- Global equities continued their rebound, led by technology-related companies.
- Our growth funds continue to fare better against indexes than our growth-and-income funds.
- In a narrow market, funds with an emphasis on growth and income have historically rewarded investors.
Two steps forward, one step back
Global equities posted a second consecutive quarter of strong gains following a pandemic-induced selloff earlier in the year. However, fears of additional COVID-19 outbreaks in the fall sent markets lower in September. Both developed and emerging markets rose, supported by massive government stimulus measures and investor optimism for a global economic recovery.
U.S. equities produced the strongest returns across the major regions, with Standard and Poor’s 500 Index (S&P 500) in positive territory (up 5.6% year to date) after entering and exiting its fastest ever bear market and correction earlier in the year. On a one-year basis, the major U.S., international, emerging markets, and global indexes had all turned positive — a fact that would have seemed outrageous in March.
Consumer-oriented technology companies, especially those based in the U.S., generated some of the largest gains relative to their size in global indexes, lifted by a surge in global online and e-commerce activity. The information technology sector rally pushed some broad-based indexes to new all-time highs. Certain industrials and materials stocks also rallied amid a recovery in global demand, while most energy stocks fell sharply. The energy sector has fallen 42.4% year to date in the MSCI All Country World Index (ACWI) amid a true crisis of both supply and demand.
The U.S. Federal Reserve took no action on interest rates during the quarter, and the central bank revised its inflation stance to allow for longer periods of price increases before considering any rate increases. The global financials sector continued to trail the broad market during the quarter and remains down 22.4% year to date, second only to energy in the MSCI ACWI.
This year has been an incredibly challenging time for investors seeking income from dividend-paying companies. Unlike many past market downturns, large swaths of dividend payers have broadly lagged the market. In the MSCI ACWI, the year-to-date total return difference between the highest and lowest yielding quintile was more than 50% (-23.4% versus +27.4%).
Against this backdrop, some of our equity funds strive by objective to pay income to shareholders. Around the globe, this has made it difficult for some of those funds to outpace market-cap weighted benchmarks in the near to medium term. In fact, on a year-to-date basis, this distinction of whether or not a fund aims to generate income has correlated with its success in outpacing broad indexes. Regardless of primary geographical focus, all of our growth funds have outpaced their primary benchmarks year to date, while conversely, all our growth-and-income funds have trailed them.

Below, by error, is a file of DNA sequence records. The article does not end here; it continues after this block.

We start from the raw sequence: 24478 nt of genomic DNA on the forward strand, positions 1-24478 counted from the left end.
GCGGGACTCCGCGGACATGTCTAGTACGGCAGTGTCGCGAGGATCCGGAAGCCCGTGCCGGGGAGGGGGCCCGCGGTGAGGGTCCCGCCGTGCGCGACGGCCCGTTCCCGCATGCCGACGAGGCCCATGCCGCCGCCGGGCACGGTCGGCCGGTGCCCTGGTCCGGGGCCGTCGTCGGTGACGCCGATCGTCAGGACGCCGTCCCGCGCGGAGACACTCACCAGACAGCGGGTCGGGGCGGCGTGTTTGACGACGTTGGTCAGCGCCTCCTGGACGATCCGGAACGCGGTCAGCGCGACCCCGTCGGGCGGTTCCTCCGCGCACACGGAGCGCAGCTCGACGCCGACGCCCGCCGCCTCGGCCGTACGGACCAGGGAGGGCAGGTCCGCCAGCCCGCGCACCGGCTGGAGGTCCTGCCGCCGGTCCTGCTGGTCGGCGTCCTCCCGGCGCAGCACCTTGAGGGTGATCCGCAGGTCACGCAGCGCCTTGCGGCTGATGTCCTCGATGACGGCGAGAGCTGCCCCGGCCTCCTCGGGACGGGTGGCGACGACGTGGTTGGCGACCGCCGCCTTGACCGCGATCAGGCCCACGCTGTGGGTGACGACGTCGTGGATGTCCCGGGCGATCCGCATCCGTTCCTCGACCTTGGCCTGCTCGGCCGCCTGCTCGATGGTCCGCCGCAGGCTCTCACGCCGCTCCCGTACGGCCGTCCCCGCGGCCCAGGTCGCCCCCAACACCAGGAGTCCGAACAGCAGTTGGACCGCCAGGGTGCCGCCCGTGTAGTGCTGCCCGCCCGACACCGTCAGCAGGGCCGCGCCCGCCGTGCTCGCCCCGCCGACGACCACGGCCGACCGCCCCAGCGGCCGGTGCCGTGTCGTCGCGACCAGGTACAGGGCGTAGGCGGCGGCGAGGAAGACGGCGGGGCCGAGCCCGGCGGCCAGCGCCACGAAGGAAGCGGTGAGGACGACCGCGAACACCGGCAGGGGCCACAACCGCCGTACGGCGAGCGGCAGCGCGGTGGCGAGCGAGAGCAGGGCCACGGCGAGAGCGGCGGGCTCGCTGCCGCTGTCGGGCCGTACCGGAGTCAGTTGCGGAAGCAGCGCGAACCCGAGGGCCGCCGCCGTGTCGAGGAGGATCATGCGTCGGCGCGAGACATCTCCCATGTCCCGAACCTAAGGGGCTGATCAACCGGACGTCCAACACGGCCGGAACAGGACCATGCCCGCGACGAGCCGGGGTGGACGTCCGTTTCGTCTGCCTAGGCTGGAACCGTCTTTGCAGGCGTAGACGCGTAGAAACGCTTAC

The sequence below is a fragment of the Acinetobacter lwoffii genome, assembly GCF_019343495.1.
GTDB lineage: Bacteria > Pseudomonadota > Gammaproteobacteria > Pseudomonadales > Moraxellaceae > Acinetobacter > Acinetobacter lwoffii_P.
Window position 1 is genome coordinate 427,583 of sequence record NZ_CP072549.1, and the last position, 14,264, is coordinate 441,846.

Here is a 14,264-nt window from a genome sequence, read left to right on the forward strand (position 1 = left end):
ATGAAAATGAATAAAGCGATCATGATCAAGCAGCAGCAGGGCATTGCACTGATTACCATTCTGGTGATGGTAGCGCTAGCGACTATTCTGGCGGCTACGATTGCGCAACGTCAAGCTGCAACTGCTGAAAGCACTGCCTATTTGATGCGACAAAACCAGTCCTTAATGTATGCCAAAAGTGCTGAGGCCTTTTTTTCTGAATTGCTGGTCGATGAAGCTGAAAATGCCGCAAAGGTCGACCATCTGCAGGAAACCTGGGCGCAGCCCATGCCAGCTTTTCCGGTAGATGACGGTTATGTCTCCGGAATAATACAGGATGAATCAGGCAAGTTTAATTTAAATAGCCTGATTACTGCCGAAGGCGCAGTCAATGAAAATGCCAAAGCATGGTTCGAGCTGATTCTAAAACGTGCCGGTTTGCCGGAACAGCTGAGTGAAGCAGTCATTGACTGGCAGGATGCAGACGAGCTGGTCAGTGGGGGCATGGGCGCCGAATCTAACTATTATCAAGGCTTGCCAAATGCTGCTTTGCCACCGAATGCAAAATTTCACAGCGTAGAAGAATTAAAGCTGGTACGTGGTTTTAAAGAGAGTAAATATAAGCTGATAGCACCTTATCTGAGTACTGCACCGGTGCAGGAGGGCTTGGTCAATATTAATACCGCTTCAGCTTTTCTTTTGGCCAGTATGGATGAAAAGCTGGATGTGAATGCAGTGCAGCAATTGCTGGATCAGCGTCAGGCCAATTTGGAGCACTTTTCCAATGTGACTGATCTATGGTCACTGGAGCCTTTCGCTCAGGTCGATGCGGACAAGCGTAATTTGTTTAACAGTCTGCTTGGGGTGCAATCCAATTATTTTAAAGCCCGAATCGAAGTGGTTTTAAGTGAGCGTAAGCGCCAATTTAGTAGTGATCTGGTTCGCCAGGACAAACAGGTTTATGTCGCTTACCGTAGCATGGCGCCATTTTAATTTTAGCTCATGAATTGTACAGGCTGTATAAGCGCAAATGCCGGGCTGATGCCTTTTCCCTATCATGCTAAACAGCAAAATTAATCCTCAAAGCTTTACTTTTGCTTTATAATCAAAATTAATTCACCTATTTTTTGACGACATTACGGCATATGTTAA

Growth funds fare better than growth-and-income funds
Our U.S.-focused growth funds, The Growth Fund of America® (GFA) and AMCAP Fund®, outpaced the S&P 500 year to date. GFA outpaced the market in the third quarter as well, due in part to a larger position in consumer discretionary companies offering products that meet COVID-induced consumer demands, such as digital or contactless service. However, AMCAP trailed the S&P 500 in the third quarter due in part to having less exposure to cyclical sectors and industries than the index. Companies in these sectors benefited from stronger demand for cars and homes, despite weak overall consumer spending. The fund also held fewer technology holdings than the index, which held back returns, as did its investments in the biotechnology industry and energy sector.
All of our U.S.-focused funds that include income as an objective trailed the S&P 500 in both the third quarter and year to date in 2020. These growth-and-income funds included American Mutual Fund®, Fundamental Investors®, The Investment Company of America® and Washington Mutual Investors FundSM (WMIF). The reasons of course vary by fund, but it’s hard to ignore the fact that the income objective has been out of favor in this market environment. In the case of WMIF, the third-quarter drag on results came from such factors as not holding a meaningful amount of some of the top-returning technology companies, as well as stock selection in the health care sector.
Outside of the U.S., the same trends hold true — each growth fund has outpaced its primary benchmark while each growth-and-income fund has trailed it. EuroPacific Growth Fund® has demonstrated strong results against its benchmark (MSCI ACWI ex USA) in both the third quarter, outpacing it by more than 340 basis points, and year to date, outpacing it by more than 980 basis points. In the third quarter, stock selection was the key driver, with positive contributions coming broadly across nearly every region and sector within the index. Companies within the energy and communication services sectors were the largest contributors. International Growth and Income FundSM, however, lagged in the quarter because of holding fewer consumer discretionary companies and certain European communications companies that have previously provided attractive dividends.
Among our global funds, New Perspective Fund® (NPF) delivered strong excess returns in the third quarter, outpacing the index by more than 450 basis points. Year to date, NPF is 12.8% ahead of the MSCI ACWI. In the third quarter, the driver for excess returns was stock selection in the consumer discretionary sector; but most sectors provided positive stock selection, with certain health care companies playing an important role. By contrast, Capital World Growth and Income Fund® lagged in the third quarter in part because of its holdings in certain dividend-paying consumer staples and a lack of ownership in certain information technology companies.